Emoji Use in Advertising Claim Substantiation: Non Standard Characters Need Substantiation Too!
If a picture paints a thousand words, have emoji painted brands into a corner where implied or express claims are made without substantiation? According to Adweek, 92% of online users communicate using emojis. These nonstandard characters are representational, like a peach or a smiley face, and they can add nuance to a phrase or emotion to a statement. However, as we see in a recent NAD inquiry into baby food, if emoji make a claim, it needs to be substantiated.
Baby Brain Food
Once Upon a Farm (OFarm) is a provider of purportedly healthy and “clean” baby foods. During NAD’s routine monitoring, it took upon itself a review of a claim on OFarm’s Instagram campaign. The claim as written was Have you tried our NEW Advanced Nutrition Baby Fruit & Veggies Blend for babies yet? Veggie forward with hints of fruit, all three blends are formulated with prebiotics, probiotics, iron, vitamin B12, zinc and DHA – so you can feel comfortable your little ones are getting the nutrition they need for development. This may not sound like it needs substantiation, but what happens when you add emojis?
Emoji-fying Your Ads
The noun “development” is not specific, and any parent knows that child development varies across multiple axes, with many variables outside of “clean” baby food coming into play. Without emoji, a typical development claim could be uninteresting to regulators. However, this claim was followed by a brain emoji and a flexed muscle arm emoji. The imagery of a “brain” and “muscle” may be interpreted to mean that this baby food promotes development of a healthy brain and muscles, where other baby foods do not.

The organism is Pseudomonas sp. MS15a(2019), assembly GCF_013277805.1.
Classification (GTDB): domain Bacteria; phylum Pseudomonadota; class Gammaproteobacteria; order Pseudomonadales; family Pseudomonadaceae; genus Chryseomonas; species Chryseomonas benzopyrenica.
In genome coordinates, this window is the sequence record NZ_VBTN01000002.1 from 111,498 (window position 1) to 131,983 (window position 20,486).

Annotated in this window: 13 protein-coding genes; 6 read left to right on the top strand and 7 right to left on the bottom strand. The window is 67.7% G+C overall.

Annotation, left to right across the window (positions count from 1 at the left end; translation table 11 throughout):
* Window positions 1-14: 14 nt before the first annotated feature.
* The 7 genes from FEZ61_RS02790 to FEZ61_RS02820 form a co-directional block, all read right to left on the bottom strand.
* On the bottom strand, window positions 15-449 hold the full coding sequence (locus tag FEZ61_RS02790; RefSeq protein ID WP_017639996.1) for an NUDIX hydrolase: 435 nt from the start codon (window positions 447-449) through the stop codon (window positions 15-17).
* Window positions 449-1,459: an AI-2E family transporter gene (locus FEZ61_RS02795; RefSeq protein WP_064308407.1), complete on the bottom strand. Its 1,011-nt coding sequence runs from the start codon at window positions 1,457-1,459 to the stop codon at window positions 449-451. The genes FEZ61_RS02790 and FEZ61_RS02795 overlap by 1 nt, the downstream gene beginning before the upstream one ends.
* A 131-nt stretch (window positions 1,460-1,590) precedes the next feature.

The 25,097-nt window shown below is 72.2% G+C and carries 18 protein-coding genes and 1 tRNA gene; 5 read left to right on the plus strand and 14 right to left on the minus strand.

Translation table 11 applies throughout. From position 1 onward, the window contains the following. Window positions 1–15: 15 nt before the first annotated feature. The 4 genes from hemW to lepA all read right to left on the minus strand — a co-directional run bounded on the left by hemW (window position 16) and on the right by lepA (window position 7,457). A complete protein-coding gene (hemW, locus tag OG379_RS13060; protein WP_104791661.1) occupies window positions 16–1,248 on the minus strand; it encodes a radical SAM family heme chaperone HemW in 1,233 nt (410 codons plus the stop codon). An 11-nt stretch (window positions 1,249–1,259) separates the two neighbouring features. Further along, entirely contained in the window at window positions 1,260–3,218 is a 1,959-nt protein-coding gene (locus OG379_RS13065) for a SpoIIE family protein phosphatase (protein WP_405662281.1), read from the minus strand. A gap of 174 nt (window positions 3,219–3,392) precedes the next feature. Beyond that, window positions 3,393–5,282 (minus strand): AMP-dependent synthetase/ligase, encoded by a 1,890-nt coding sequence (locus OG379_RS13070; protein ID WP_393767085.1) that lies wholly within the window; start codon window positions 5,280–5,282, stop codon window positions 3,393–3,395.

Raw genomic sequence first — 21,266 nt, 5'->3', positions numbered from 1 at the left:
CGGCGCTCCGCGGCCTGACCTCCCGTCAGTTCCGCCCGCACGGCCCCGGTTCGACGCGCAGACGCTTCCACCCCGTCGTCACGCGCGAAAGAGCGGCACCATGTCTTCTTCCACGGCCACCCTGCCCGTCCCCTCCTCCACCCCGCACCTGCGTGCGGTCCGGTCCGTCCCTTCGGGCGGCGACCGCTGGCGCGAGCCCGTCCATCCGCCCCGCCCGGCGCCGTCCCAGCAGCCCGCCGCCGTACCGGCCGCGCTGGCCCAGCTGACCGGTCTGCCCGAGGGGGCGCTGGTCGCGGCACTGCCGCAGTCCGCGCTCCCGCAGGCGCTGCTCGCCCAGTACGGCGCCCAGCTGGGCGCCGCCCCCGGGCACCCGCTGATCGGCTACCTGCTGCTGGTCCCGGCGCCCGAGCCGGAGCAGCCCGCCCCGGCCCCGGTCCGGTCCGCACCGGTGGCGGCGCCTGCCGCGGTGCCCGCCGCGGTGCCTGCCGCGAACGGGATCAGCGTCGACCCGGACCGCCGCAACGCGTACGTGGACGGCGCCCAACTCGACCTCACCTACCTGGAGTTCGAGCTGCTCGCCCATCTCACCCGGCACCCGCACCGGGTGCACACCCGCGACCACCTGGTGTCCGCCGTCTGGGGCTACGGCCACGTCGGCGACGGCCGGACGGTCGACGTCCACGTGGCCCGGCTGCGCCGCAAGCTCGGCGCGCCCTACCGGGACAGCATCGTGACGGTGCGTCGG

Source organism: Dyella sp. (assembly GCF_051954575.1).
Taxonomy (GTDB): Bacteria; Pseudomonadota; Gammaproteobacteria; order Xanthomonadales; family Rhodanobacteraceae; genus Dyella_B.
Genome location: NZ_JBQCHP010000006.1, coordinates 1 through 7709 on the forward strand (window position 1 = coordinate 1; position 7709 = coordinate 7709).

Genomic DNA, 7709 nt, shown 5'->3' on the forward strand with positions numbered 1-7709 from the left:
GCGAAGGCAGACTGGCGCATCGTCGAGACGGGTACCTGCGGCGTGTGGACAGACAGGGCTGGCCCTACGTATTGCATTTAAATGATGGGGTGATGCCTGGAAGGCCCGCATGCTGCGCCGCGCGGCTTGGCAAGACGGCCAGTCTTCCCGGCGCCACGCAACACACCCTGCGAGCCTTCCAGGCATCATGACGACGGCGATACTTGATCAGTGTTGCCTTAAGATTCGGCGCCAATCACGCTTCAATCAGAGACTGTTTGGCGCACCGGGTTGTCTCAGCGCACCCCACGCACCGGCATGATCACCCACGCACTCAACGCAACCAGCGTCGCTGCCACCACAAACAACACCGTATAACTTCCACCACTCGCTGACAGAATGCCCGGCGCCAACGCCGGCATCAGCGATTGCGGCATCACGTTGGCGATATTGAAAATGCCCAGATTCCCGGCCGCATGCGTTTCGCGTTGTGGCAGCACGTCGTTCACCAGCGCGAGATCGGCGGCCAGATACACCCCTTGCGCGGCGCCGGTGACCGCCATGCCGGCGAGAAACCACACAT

The NAD viewed the emoji as an express claim that the baby food formulation supported strong brain development–which required substantiation. Specifically, the NAD said that “the Instagram post created a link between OFarm’s product ingredients and children’s brain and strength development that requires competent and reliable scientific data as support.”
OFarm voluntarily discontinued the claim for other reasons, but not until after it submitted articles and studies purportedly showing that the baby food ingredients were proven to support brain development and muscles. The NAD chose not to pursue the inquiry further–but this is not the end of advertising with emoji. Emoji use among marketers and advertisers is a commonplace strategy to increase engagement and connection with an audience. An MIT study found that we process images in 13 milliseconds, far quicker that the written word, making emoji a super-fast conductor of emotional information–for better or worse.
As NAD showed here, claims that employ emoji are subject to the same rules as other express and implied claims. To evaluate how a claim could reasonably be interpreted, advertisers can look to consumer surveys that measure whether their claims are substantiated by the evidence. If you are interested in building up evidence to substantiate an advertising campaign or marketing strategy, contact the advertising claim substantiation experts at MMR Strategy Group.